“Thank you, I’ve desired you to see it since my promotion.” Akuliina had advanced his promotions with almost unseemly haste, as if to make up for lost time, culminating in his current station as Commodore and commander of her personal fleet. His mother knew he’d been promoted, but she didn’t normally have access to a holocomm on her regular station. The best he’d been able to do was to send her a holostill.

She turned back to Akuliina. “Thank you for allowing me to come, my lord. It isn’t often I am permitted to return to Dromund Kaas.”

Akuliina waved carelessly. “Think nothing of it. If you transfer to my command, I’ll station you wherever you wish.”

“Thank you, my lord, but I don’t want to upset my current master.”

“My mother is a brilliant analyst,” Quinn explained to Akuliina. “She taught me that precision and attention to detail are the most important parts of a job done well. I can imagine whoever her superiors are now will find it difficult to part with her.”

Akuliina’s eyes gleamed, but her words were teasing. “I’ll pay you double whatever they are giving you.”

“M-my lord-”

“She’s mostly joking,” Quinn translated for his mother’s benefit, but then the next guests arrived.

Major Ovech had a handshake for him, while Akuliina greeted Vowrawn. “Congratulations, Quinn.”

“Thank you, Ovech.”

“And thank you for inviting me. Small party. I understand.” He tapped the side of his nose, and Quinn nodded.

“Ah, and here is the Scourge of Trandosha,” Vowrawn was greeting Akuliina.

Akuliina rolled her eyes. “Please tell me that’s not something actually said about me now.”

“Oh, but it is. I think Lord Ravage is more fond of it than ‘Emperor’s Wrath’.”

She scoffed. “It’s a pathetic title. No one actually cares about Trandosha, it’s simply necessary to be taken care of.”

“Do you believe we are wasting your talents? More importantly, I understand I’m to finally meet your parents.”

“You’ve been looking forward to them that much?” Akuliina teased scornfully, prodding the much older Sith with scarlet-gloved fingers. “What about me? After all I’ve done for you. Killing Baras, killing Dartinyan, killing Grestor… I’ve done a lot of killing for you.”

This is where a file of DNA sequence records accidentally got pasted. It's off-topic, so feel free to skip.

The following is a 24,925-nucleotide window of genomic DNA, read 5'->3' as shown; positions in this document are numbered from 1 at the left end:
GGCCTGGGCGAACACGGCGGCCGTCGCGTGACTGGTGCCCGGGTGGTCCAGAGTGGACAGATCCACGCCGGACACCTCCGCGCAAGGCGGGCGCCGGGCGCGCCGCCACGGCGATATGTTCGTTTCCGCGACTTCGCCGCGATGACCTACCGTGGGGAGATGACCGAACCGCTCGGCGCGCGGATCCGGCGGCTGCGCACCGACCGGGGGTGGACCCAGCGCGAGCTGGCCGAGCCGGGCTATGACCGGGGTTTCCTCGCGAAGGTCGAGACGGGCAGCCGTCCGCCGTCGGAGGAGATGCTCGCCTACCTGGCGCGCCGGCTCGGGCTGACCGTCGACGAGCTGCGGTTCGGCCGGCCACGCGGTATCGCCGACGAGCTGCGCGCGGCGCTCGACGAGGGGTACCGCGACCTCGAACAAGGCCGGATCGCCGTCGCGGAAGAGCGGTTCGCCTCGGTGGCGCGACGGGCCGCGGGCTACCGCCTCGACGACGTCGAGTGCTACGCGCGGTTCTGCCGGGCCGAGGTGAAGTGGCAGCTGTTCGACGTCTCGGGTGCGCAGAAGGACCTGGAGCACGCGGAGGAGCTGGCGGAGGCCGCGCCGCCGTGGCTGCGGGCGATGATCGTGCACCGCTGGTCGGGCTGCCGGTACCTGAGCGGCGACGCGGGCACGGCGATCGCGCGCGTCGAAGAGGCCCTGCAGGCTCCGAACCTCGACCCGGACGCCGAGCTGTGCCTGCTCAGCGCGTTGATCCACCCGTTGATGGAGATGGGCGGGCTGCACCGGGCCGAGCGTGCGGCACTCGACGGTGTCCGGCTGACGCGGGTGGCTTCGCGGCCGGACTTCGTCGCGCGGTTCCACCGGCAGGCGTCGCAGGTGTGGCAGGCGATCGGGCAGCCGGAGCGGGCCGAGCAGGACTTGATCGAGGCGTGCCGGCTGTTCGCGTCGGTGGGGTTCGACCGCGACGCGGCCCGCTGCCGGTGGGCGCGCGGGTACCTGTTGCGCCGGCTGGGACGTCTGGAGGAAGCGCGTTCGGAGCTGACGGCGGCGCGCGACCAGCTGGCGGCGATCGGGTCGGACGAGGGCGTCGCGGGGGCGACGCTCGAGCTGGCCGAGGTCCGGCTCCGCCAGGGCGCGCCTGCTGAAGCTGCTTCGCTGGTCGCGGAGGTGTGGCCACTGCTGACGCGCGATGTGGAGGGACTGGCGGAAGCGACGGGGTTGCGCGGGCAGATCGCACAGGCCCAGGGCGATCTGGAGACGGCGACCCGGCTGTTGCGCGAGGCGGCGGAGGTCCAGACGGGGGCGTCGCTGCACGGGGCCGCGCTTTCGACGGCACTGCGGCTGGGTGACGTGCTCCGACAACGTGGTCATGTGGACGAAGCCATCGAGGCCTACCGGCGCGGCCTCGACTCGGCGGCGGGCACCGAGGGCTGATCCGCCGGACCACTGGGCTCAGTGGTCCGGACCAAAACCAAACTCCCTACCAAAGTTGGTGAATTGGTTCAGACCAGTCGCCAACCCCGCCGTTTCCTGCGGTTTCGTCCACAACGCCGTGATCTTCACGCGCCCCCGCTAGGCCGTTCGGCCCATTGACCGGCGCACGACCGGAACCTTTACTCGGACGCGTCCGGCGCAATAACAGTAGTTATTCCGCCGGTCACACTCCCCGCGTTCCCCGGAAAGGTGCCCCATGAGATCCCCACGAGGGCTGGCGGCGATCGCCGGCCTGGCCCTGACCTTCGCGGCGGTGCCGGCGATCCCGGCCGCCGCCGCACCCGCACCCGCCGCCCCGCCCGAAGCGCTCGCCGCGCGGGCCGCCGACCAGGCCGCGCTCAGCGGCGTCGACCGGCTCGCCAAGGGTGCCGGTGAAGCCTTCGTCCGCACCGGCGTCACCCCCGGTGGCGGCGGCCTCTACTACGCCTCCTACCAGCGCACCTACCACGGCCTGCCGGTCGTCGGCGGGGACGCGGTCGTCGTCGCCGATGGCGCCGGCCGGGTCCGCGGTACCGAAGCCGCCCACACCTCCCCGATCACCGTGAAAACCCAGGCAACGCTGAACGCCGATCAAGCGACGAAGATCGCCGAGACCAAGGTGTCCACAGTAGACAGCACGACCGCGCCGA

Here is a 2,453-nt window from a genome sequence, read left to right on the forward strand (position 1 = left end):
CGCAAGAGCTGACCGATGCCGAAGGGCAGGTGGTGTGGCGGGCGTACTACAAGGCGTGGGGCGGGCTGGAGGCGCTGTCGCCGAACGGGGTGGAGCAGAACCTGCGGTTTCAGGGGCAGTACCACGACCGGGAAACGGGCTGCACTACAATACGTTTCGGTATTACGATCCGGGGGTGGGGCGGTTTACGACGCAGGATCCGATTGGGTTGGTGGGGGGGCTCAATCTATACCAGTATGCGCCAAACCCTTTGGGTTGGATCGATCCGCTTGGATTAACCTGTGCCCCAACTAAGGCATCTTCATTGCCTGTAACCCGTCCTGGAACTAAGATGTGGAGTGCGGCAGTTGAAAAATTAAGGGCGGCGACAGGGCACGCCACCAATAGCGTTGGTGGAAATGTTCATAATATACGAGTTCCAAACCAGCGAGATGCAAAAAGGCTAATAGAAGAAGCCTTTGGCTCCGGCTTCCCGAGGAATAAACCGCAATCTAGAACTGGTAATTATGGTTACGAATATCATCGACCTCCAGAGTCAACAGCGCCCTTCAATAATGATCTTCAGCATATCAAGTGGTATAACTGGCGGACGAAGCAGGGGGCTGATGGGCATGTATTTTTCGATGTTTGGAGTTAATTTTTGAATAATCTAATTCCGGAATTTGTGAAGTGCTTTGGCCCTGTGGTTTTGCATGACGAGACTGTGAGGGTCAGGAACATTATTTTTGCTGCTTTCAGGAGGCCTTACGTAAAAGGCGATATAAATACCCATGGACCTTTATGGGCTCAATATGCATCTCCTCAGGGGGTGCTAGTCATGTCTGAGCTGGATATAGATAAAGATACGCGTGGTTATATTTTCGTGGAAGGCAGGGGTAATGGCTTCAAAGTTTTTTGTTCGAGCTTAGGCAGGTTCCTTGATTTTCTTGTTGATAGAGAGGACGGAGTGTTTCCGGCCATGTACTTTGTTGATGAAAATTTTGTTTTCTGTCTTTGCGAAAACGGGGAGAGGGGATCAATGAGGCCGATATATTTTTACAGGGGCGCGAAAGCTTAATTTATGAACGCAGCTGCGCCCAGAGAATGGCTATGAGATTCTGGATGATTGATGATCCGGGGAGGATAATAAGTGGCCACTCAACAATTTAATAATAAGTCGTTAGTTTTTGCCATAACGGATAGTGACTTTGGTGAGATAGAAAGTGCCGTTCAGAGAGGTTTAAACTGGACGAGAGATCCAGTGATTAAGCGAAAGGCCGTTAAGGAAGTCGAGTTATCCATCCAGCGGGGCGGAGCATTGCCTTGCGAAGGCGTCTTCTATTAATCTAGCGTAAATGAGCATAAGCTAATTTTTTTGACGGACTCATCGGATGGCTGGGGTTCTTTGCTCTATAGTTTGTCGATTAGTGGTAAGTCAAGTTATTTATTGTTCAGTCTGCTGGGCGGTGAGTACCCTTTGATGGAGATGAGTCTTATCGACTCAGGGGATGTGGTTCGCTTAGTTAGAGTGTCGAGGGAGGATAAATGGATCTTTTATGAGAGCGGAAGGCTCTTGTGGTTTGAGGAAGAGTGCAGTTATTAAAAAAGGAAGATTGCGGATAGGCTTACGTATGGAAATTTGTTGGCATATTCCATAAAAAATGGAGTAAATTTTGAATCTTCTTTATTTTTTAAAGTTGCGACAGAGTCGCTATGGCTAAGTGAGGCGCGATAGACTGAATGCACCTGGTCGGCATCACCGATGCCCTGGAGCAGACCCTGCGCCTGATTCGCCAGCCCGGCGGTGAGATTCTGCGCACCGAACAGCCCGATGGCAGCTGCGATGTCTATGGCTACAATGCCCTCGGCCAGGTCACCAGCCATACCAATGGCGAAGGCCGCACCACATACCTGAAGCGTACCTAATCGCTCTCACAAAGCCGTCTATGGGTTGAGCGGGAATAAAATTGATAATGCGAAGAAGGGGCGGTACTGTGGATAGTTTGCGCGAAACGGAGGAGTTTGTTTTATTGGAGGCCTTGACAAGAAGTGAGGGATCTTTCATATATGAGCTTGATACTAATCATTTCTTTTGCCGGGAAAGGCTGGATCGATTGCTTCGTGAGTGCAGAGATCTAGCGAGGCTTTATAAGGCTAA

“And here I thought I helped you kill them,” Vowrawn teased back, looming over her until the prodding ceased. “You’re a delight as always. But your parents?”

“Are late,” Akuliina said. “Patience is a Jedi virtue, but all the impatience in the world won’t get them here faster. Cool your afterburners, they won’t miss this occasion for all the crystals on Ilum. Well… perhaps they would.”

“They’d be foolish not to,” Jaesa said. “But if that’s the case, I’d really hope they’d notify us so we can help ourse- help out.”

“Nice save,” Vette said a little sarcastically. “In the meantime, there’s drinks. What’s your pleasure?”

“Alcohol solves everything, especially absent family,” Pierce said. “I’ll have a Rodian spice.”

It was only a few minutes later that Akuliina glanced towards the apartment’s hangar-garage, though he didn’t see anything coming in to land yet. “Ah, here they are,” she murmured. A few minutes after that, a couple appeared in the door to the lounge, and Akuliina swept over to greet them. Her father was white haired, but her mother was small and dark haired and dark skinned. Both were dressed in dark but expensive-looking robes, with circlets on their heads. He was surprised by how affectionate the greeting between parents and daughter was, before they drew apart and were all cool poise and aristocratic elegance again. He wondered how out of place he was, how presumptuous it must seem that he was to be her husband when he hadn’t a drop of noble blood in him. He had excellent manners, but she came from a different sphere than he did entirely.

She turned to him as Jaesa brought them drinks. “Father, Mother, here is Commodore Quinn. Quinn, my parents Count Anotin and Countess Mareet.”

He bowed low. “My lords.”

He straightened to find himself under intense scrutiny. “Well, he’s good-looking at least, darling,” Countess Mareet said at last.

“And respectful,” said Count Anotin. “He knows his place, doesn’t he?”

“His place is at my side,” Akuliina countered with the most cultured bristle he’d ever seen from anyone. “I have good reasons for my choice and I’ll thank you not to do anything to him without cause.” Such a rude response compared to how she’d spoken to everyone else… but then again, they presented the greatest threat, and they knew it, and he knew it.